Dialog on Drug Baron's post "The Primacy of Statistics: In defense of the pivotal Phase 3 Clinical Trial"

The Primacy of Statistics: In defense of the pivotal Phase 3 Clinical Trial

By Drug Baron (David Grainger)

My comment on the above post;

A very compelling argument indeed - One factor though I think needs to be taken into account is the type of indication for which the drug is being pursued.
While for the more prevalent indications such as metabolic disorders, cardio-vascular diseases et al where the sample size is large statistical rigor is highly relevant & decisive while approving the drug, can it be simultaneously argued that for orphan & other highly specific indications, where the sample is small, a solely statistical model will eliminate a lot of potential treatment options to statistical bias? – particularly since its being increasingly noted that an individual’s genetic make-up (presence or absence of mutations on a specific gene et al in the healthy or diseased tissue) can determine how the patient responds to the drug under evaluation? (case-in-study, Vemurafenib working for BRAFV600-Mutation Positive Metastatic Melanoma patients)  

Drug Baron's reply t my above comment:

davidgrainger Mod  Murali Apparaju  an hour ago

Thanks for your comment. This goes right to the nub of the argument.
You are exactly right that the slavish adherence to statistics will deny people (particularly in small indications) access to medicines that do actually work. In the limit, unless you are an identical twin, you are the only person with your genotype and maybe the drug would work brilliantly for you and for no-one else. With statistics as the gatekeeper, you will never get access to that drug.
BUT the key point of the piece is to point out that without statistics there is no way to know if that drug really did work for you. There is no control. At present (and maybe always) there is no alternative to a statistical test to be sure that a drug works at all.
Unless you are happy to approve drugs that MIGHT work, then we have no choice but to accept that with a statistically significant phase 3 trial as the "gatekeeper" we will reject drugs that actually work, but which we cannot prove they work.
For me, I would rather have the current system - where drugs have to be proven to work - than the one that existed prior to regulators, when snake-oil salesmen could sell anything as long as they could assemble a compelling enough argument to persuade the purchaser. That was a bad model - but allowing drugs through that havent passed a statistical test simply because they may work in some people, and there arent enough people to do the proper test, is a big step backwards.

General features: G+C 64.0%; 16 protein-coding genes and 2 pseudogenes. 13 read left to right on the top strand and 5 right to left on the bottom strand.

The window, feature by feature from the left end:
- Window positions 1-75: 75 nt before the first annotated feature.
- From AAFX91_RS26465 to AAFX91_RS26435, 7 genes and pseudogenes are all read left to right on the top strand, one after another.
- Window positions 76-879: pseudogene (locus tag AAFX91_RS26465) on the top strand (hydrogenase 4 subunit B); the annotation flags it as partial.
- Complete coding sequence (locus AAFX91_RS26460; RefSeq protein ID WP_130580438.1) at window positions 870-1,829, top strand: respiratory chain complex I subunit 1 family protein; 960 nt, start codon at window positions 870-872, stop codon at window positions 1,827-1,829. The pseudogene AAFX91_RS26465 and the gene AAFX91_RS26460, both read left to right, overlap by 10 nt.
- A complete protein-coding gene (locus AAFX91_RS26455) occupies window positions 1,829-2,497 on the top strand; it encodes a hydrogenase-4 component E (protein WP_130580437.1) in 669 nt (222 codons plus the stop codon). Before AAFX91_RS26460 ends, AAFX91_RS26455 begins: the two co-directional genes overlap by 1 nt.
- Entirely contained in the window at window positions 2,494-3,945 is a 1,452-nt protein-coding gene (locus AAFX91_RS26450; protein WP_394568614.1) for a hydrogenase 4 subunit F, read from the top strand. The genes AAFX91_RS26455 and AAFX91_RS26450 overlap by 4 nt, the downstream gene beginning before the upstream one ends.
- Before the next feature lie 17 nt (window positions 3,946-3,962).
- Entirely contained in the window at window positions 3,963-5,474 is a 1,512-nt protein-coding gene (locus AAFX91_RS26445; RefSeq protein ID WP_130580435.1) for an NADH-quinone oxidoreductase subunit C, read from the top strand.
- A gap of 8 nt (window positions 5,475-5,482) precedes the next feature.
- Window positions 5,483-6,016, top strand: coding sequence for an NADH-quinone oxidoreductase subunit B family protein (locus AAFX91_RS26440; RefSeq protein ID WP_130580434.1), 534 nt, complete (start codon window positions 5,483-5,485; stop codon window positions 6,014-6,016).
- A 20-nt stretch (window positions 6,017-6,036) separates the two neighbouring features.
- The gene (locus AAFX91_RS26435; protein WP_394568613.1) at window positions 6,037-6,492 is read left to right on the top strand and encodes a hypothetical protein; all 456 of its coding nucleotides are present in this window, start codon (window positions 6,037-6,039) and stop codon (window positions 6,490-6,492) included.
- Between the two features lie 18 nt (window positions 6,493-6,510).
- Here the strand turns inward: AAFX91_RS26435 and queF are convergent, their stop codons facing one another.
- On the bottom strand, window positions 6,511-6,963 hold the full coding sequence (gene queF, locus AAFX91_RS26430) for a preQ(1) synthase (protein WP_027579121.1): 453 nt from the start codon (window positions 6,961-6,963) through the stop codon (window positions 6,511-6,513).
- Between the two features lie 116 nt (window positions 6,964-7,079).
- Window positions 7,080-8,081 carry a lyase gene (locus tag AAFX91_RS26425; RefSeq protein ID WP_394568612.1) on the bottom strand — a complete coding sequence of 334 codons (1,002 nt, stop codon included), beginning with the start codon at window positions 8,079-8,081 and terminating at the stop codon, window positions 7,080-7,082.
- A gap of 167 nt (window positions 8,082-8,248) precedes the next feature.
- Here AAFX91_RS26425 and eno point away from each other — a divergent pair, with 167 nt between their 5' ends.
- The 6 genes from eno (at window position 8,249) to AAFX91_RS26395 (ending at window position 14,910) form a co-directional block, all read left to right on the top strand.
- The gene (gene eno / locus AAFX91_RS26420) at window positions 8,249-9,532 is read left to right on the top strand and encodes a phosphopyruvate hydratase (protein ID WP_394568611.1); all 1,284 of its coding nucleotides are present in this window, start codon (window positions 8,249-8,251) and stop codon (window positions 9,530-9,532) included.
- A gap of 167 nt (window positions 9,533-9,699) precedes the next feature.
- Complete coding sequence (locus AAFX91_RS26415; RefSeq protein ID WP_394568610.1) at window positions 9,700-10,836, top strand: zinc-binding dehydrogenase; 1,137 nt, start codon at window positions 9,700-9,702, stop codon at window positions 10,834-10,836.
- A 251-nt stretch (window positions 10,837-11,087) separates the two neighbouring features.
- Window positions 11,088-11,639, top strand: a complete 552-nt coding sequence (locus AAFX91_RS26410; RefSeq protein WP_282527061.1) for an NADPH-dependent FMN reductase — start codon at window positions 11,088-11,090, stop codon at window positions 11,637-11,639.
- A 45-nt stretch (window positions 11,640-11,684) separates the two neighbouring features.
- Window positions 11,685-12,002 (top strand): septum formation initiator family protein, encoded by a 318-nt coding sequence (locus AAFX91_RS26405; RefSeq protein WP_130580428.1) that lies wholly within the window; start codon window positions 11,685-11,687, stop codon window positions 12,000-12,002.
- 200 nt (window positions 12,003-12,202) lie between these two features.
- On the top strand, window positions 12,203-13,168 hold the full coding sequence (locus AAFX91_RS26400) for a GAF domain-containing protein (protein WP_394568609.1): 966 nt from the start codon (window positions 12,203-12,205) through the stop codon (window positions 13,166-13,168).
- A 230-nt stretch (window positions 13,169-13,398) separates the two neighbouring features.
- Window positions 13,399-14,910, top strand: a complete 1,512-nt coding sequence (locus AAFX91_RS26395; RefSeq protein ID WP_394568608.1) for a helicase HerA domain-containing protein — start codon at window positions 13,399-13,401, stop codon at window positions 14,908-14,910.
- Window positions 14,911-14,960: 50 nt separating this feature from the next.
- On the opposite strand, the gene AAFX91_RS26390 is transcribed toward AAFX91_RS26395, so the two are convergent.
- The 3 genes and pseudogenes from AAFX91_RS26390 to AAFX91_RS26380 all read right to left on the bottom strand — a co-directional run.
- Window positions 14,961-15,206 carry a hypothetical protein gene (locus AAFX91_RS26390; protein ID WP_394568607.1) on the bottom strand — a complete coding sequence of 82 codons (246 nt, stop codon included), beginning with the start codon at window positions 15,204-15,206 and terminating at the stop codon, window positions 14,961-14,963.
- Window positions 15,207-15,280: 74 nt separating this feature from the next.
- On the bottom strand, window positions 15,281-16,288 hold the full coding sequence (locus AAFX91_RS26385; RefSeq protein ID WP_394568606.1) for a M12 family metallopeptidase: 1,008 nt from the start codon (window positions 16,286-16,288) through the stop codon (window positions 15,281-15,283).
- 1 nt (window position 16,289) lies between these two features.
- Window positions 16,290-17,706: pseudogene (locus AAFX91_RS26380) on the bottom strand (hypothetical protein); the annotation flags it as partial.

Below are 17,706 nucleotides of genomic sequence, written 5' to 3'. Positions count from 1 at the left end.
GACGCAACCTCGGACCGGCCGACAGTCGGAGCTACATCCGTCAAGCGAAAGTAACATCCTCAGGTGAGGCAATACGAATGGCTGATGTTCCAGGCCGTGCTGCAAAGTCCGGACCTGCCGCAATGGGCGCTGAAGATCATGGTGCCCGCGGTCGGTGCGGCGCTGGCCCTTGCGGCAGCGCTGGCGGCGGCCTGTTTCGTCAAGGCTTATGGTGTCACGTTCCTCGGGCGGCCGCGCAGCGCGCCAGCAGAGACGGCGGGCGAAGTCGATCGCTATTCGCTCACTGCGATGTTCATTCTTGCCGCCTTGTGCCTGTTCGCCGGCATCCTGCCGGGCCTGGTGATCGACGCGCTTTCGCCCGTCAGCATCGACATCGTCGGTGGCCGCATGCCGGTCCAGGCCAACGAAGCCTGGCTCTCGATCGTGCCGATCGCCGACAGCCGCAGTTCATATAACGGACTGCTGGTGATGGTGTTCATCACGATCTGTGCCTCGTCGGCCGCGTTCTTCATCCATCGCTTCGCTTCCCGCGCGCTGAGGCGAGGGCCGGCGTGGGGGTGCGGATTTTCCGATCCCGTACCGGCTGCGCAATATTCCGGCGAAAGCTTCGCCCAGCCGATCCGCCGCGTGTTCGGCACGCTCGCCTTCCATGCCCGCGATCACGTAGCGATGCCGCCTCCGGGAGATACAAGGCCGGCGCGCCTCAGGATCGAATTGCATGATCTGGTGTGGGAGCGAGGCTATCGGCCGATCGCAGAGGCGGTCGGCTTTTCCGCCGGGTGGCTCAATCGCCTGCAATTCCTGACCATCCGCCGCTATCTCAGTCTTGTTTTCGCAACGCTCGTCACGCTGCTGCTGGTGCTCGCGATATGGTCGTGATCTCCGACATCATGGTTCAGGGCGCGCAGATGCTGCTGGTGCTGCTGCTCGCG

Yet I see that happening more and more, particularly in the orphan drugs space that you plead as a "special case" - which is precisely why I wrote this article!

Saturday, January 26, 2013

Caste, gender & slur - Quite an explosive cocktail!! :-)

01 March 2009

Wow, this repro' is a dinosaur, way back from 2009!!! - my comment below was on a real flamer of a topic that was originally posted in November 2007 & still going strong with 983 comments amounting to terabytes of sane words & insane rhetoric. I don't want to be another blogger to do the same mistake & hence have disabled comments on this - If you have a compulsive impulse to add to Uday's woes, post your comments on the original site below - cheers, V

My observations on the original post (rather on the content of Brahmin Ponnu’s statements) – to keep it simple, I will assume she’s indeed a brahmin ponnu & the feelings indeed are true…

“Familiarity breeds contempt – Over exposure to a certain kind makes one nauseated – the insider knowledge causing prejudice”
  •  Doesn’t this happen in your company, aren’t the insiders the last choice for the new post created & don’t outsiders look eminently more attractive than insiders to the management – this is a similar syndrome.

“Choice of mate instincts keeps changing with age..”
  •  At college I’m sure the lure is of big talking, macho & adventurous guys – which an average brahmin male may not demonstrate owing to upbringing.. PHYSICAL & SOCIAL QUALITIES COUNT WHEN ONE IS LOOKING FOR A PRINCE ON THE WHITE HORSE TO TAKE YOU ON A DATE – SWEEP YOU AWAY?….FOREVER?….. THINK AGAIN…
  • 5 years down the line, I’m sure ponnu would settle for a Bay area techie in favour of the college stud who may not have settled as well & earning that well – MONEY COUNTS WHEN YOU ARE LOOKING TO MARRY

“The lady’s comments are possibly reflecting the general liberation of minds in either sexes in this modern age…”
  •  Perhaps an indication of a growing & general reluctance to accept limitations in partners & aversion to compromise.
  • May be polygamy/ multiple partners is making a come-back… (check out the Axe Deo ad where mixing makes babes better….:-))
  • Perhaps, the ever increasing domination of “I” over anything else

“Brahmin men caught in a time-warp? – starting to live the stereotypes showcased by society, films??
  • Someone said this before, buck-up guys, change, work-out, change your attitude to looks, you have the basics in place, all you need to do is polish the stuff..
  • Forget about the simplicity your grandfather so believed in — he was in a different era… re-package your body, spirit, get attractive to the opposite sex…
  • I’m sure those who have done/ doing this already see the results, non-brahmin girls falling for them & yearning for them… (all the above applies still to these wide-eyed wonders, grass is greener on the other side of the fence)
  • finally it’s an appraisal, part-true, part-crap —- well…take some good out of it…. emerge better… don’t justify & get labelled more harshly…

all the best…